Flash-freezing preserves essential vitamins and minerals, making them a healthy and budget-friendly choice. Plus, frozen produce has a longer shelf life, reducing food waste and saving you money in the long run.

Manager’s specials can be a great money-saver

Keep an eye out for Manager’s Specials sections. These areas often house items nearing their expiration date or with slightly damaged packaging.

These can be incredible deals, perfect for immediate consumption. You might snag discounted meats for a quick stir-fry or discounted yogurt for a breakfast parfait. Many grocery stores also have excess produce packaged up as a special just before it goes bad, and you can often find packaged goods near their expiration date, as well.

Just be sure to plan your meals accordingly to utilize these discounted finds before they spoil. While it may sound great to buy loaves of bread at a significant discount, you’re wasting money if you end up throwing it away, so think carefully.

The good news is that many foods freeze well, so you don’t have to eat them immediately. For meat, be sure to remove it from the original packaging and store it in a freezer-safe container to ensure it avoids freezer burn and is easy to use when you thaw it later.

Always check the use-by date

Food waste is a significant issue, and expired food is a waste of money. Get in the habit of checking “Use By” dates before buying and using groceries at home.

You may be surprised to learn that it is legal for stores to sell food past its “best buy” date, with the exception of baby food and formula. Most choose not to, as this leads to customer complaints, but stores do often miss pulling items.

This happens especially for items that tend to move more slowly like yeast or specialty ingredients. You often find orange juice or yogurt that didn’t get rotated properly, so always check. This simple step can significantly reduce food waste and keep your grocery budget healthy.

Beware the cost of convenience foods

Pre-cut or pre-washed fruits and vegetables offer undeniable convenience. However, this convenience comes at a premium price compared to whole fruits and vegetables.

Chopping your own produce takes just a few minutes and saves you money in the long run. Think of it as a light workout while you prep your healthy meals.

In addition, once you cut into fresh produce, it starts to dry out and go bad faster. This means you have less time to use the already prepped food, and it often doesn’t taste as good so you eat less of it.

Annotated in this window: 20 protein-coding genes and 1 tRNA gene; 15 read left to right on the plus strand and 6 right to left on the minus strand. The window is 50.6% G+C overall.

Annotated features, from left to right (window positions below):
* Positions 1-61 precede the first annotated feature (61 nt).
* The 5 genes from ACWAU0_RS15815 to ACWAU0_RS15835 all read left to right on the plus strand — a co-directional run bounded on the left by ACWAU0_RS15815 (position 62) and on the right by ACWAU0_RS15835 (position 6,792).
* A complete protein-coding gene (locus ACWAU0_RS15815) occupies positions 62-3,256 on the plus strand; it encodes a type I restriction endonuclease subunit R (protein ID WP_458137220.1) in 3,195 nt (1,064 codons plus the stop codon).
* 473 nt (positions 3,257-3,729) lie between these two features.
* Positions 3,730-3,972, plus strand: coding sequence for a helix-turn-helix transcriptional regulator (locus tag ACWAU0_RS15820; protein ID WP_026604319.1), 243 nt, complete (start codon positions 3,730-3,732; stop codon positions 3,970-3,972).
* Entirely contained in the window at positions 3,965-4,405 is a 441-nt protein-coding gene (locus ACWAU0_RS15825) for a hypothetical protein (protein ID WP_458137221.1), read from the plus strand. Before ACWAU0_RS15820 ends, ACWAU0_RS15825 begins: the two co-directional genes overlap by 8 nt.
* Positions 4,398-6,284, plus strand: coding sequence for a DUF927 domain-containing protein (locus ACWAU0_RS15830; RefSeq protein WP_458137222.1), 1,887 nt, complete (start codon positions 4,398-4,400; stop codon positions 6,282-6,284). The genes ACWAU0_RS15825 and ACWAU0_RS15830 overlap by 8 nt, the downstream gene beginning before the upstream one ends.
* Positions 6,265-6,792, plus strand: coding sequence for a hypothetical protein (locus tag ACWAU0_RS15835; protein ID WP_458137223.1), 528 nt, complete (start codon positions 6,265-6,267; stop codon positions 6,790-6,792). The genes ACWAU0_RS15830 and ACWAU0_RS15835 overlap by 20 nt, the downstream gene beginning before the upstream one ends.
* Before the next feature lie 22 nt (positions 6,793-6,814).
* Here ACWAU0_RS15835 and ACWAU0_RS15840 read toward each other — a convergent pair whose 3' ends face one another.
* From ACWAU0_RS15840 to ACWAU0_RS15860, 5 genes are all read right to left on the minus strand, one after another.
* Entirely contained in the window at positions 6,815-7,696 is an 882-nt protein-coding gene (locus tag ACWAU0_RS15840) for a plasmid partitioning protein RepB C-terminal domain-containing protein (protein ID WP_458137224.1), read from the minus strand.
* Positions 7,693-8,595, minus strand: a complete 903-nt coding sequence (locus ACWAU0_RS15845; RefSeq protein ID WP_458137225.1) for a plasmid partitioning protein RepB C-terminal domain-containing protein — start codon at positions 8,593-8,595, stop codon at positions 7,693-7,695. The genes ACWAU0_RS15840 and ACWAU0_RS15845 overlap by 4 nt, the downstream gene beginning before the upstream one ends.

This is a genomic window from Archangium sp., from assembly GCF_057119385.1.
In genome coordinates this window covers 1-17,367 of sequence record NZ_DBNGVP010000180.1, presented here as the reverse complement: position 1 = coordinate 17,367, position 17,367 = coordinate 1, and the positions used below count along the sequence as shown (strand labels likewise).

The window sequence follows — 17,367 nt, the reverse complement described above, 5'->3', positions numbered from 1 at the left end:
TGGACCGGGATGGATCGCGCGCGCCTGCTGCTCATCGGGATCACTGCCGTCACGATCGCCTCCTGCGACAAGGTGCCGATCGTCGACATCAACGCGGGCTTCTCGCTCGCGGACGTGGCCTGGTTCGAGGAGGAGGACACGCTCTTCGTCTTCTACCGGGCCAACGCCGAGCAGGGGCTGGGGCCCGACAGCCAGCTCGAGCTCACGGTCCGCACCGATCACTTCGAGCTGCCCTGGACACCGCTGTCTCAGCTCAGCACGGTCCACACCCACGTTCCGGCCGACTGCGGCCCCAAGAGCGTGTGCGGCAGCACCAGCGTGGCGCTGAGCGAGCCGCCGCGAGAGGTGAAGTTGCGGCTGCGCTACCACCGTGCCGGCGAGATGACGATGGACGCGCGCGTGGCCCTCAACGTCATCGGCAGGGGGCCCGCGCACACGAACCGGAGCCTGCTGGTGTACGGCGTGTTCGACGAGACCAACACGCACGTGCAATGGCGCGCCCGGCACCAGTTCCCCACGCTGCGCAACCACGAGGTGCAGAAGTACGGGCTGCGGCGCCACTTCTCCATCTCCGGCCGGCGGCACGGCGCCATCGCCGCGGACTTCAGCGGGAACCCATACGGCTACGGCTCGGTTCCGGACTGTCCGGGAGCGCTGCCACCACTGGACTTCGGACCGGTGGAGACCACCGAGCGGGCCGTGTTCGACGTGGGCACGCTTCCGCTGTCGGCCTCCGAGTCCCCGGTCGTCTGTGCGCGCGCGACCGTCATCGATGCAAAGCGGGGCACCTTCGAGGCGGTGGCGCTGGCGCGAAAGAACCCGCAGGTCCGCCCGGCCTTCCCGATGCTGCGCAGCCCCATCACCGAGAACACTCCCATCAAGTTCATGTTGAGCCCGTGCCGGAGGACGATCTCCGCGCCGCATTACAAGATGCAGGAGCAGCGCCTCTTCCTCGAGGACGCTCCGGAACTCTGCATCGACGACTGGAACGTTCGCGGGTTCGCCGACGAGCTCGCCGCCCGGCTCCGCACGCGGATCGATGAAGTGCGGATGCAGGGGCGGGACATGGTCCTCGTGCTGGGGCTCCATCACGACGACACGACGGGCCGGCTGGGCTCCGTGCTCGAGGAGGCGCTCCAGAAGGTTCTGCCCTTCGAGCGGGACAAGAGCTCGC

Never shop on an empty stomach

This one might seem obvious, but it’s a surprisingly common mistake. Never go grocery shopping when you’re hungry.

Hunger pangs cloud your judgment, making you more susceptible to impulse purchases and unhealthy snacks. Eat a healthy snack before you head to the store. A full stomach translates to a more focused shopping trip and a healthier grocery haul.

Along the same lines, make a list before you go to the store, and stick to it. Plan your meals for the week, then create a list of the ingredients you need. Sticking to your list helps you avoid impulse buys and ensures you get everything you need to create delicious and healthy meals.

Use all the cash-back apps available to you

Technology can be your grocery shopping ally. We’re familiar with grocery store loyalty cards, but many have taken it a step further and have coupons available only in the app that you have to clip to use.

Several cash-back apps, such as Ratuken, Ally and the Fetch app, offer rewards for groceries and other purchases. Many of them allow you to double dip so you can use multiple apps for rewards. These apps can help you earn a little extra money back on your essential shopping trips, adding up to significant savings over time.

Most importantly, be aware and make conscious choices as you shop

By being mindful of these common mistakes and implementing these simple strategies, you can transform yourself into a grocery shopping pro. Remember to plan your meals, make a list and stick to it.

Embrace the ethnic aisles, utilize price per unit labels and don’t be afraid to ask for rain checks. With a little planning and these tips in your arsenal, you can navigate the grocery store aisles with confidence, saving money and filling your cart with healthy and delicious food for you and your family.

Michelle Price is a food and travel writer at Honest and Truly who almost has an empty nest. She loves to provide both the inspiration and the confidence you need to help get you into the kitchen and on the road to enjoy new flavors and experiences.